Thanks to Will ClarkWhen Chance jumps on top of the moving walkway in the airport while chasing John Turturro, that caused a lot of problems with the airport. They had warned Friedkin and Peterson that they were not allowed to do that stunt because it was too much of a liability, Peterson asked Friedkin if he could do it anyway and Friedkin said all right but that he would have to do it in one take. He pulled it off, and they were nearly thrown out of the airport.
Rewind ArchiveAt the beginning of the movie, Willem Dafoe is making counterfeit bills. A convicted counterfeiter was brought on the set to show him how it is done. Dafoe claimed that he did have a chance of getting arrested by police during the process.
Rewind ArchiveDafoe actually painted the painting he burns at the beginning, Friedkin sent him to paint with some German artist during preproduction.
Rewind ArchiveThe production manager's son was detained at a supermarket for passing off one of the phoney 20 dollar bills, and the secret service began investigating the entire production and hassling Friedkin--luckily Gerald Petievich was a long time veteran of the service and helped them wade the waters.
Thanks to Ahmed BursonThe cars in the film were rented from various L.A. county law enforcement agencies: The beige Chevrolet and two Dodges came from the LAPD, the midnight blue Plymouth came from the U.S. Treasury, the silver Malibu came from the California Highway Patrol, the black Malibu came from the L.A. county sheriff and the blue Pontiac came from the Orange County Police. The car William Petersen drives in the chase is a 1985 Chevy Impala F41 from the Los Angeles Police Department. The chase takes place on the 710 freeway which extends from downtown L.A. south to Long Beach. Peterson was actually driving the getaway car for 90 f the chase.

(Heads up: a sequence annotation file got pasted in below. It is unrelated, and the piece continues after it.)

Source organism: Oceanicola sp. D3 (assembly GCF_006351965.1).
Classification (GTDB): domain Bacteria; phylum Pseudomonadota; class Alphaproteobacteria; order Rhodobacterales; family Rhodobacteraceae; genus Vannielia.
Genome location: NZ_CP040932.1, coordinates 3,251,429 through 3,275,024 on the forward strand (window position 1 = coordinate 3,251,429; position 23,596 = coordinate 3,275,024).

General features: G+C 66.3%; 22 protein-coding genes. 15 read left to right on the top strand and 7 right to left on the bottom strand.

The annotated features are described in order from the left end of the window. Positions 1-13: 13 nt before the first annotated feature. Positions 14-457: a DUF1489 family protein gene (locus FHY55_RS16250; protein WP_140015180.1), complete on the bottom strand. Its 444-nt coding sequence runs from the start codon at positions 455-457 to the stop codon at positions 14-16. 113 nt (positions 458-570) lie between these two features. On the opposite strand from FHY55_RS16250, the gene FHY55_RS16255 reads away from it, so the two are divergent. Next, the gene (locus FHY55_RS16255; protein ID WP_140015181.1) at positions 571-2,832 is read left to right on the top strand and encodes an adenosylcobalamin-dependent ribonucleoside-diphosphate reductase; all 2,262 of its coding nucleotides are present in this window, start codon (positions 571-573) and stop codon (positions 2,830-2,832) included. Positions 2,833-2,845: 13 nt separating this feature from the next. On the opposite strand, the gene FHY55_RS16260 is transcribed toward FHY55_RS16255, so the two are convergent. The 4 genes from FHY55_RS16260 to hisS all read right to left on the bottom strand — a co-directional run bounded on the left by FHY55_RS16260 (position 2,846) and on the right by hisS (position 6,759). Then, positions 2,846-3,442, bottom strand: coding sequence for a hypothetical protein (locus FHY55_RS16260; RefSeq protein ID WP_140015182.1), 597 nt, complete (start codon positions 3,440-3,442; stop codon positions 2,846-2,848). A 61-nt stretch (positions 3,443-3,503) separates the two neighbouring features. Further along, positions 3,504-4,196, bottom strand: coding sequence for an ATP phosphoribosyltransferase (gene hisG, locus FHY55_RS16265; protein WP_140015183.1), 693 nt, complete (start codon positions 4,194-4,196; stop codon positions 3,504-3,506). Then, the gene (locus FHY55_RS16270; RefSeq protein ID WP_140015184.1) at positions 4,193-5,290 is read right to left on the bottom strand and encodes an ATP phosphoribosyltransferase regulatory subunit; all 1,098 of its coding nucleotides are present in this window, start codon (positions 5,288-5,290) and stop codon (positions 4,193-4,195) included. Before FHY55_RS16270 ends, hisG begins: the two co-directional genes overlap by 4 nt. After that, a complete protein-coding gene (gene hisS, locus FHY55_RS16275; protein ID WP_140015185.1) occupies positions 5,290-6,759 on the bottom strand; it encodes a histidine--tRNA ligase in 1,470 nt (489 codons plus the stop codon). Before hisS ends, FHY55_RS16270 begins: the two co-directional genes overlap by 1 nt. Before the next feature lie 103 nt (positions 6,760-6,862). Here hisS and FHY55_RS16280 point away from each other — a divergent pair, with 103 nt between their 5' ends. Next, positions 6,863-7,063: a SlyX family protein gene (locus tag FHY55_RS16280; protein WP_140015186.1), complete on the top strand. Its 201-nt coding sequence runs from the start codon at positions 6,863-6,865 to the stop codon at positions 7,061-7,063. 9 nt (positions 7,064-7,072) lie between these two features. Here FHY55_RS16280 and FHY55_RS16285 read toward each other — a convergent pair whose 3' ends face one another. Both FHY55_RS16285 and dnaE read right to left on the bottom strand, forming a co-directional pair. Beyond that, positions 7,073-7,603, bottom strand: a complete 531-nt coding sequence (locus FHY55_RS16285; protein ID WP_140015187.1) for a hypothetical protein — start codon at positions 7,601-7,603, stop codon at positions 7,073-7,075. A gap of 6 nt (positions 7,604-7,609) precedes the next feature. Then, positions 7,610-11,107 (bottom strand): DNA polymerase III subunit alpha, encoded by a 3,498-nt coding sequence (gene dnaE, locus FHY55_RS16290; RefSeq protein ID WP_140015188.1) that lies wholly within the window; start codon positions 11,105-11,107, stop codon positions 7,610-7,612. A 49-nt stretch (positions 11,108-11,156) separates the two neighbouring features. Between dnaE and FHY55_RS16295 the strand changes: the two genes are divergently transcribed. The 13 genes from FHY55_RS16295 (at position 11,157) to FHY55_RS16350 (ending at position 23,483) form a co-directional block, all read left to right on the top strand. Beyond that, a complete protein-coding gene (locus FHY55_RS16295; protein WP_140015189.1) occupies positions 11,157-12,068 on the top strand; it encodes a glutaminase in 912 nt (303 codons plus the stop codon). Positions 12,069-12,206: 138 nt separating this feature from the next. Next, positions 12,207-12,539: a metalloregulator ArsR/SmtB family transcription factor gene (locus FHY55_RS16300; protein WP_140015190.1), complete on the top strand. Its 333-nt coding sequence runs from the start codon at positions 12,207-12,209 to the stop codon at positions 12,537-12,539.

Next Section: Deleted Scenes
Thanks to Kim KauffmanI worked for Metro Traffic in Dallas in 1988 and the head of the Houston office came to make his monthly check-in at our office.
Metro Traffic is used near the end of the film when the traffic reporter said the freeway is clear and there are no problems, and there is about a hundred car pile-up on the freeway. Her name was Stevie something and our Head guy said the producers had lied to Metro owner David Saperstein and left out the part where the reporter would be wrong. She was a real traffic reporter in the San Francisco office/studio.
There are often scenes cut from the final version of a movie. Sometimes these will have been seen by preview audiences, or be included in Blu-ray or DVD extras etc.
The following missing scenes from To Live and Die in L.A. are believed legit. If you disagree or have additional info, please update us.
Next Section: Alternate Versions
Thanks to DanI saw this film in 1985 when it was first in the theaters. I remember clearly a scene that appears to have been removed, since it's not on the DVD or anywhere else.
It's just a scene toward the beginning where Masters is walking down the streets of LA wearing a silk suit and sandals. His walk was very "thorough" and created a sense that the character was very confident.
I liked this clip even though it lasted maybe 30 seconds tops. Does any one else remember seeing this?
Sometimes, there will be several versions of a movie floating about on cable, tv or video etc. Other times, a Director may release a special cut of the movie on Blu-ray or DVD.
The following versions of To Live and Die in L.A. are apparently real. If you disagree or have additional info, please update us.
Rewind ArchiveThere is an alternate ending where Chance survives (?) the shotgun blast to the face, and Vukovic are stationed in a remote alaskan outpost. The studio forced Friedkin to do it, not wanting Chance to be killed, but in the end Friedkin has his way.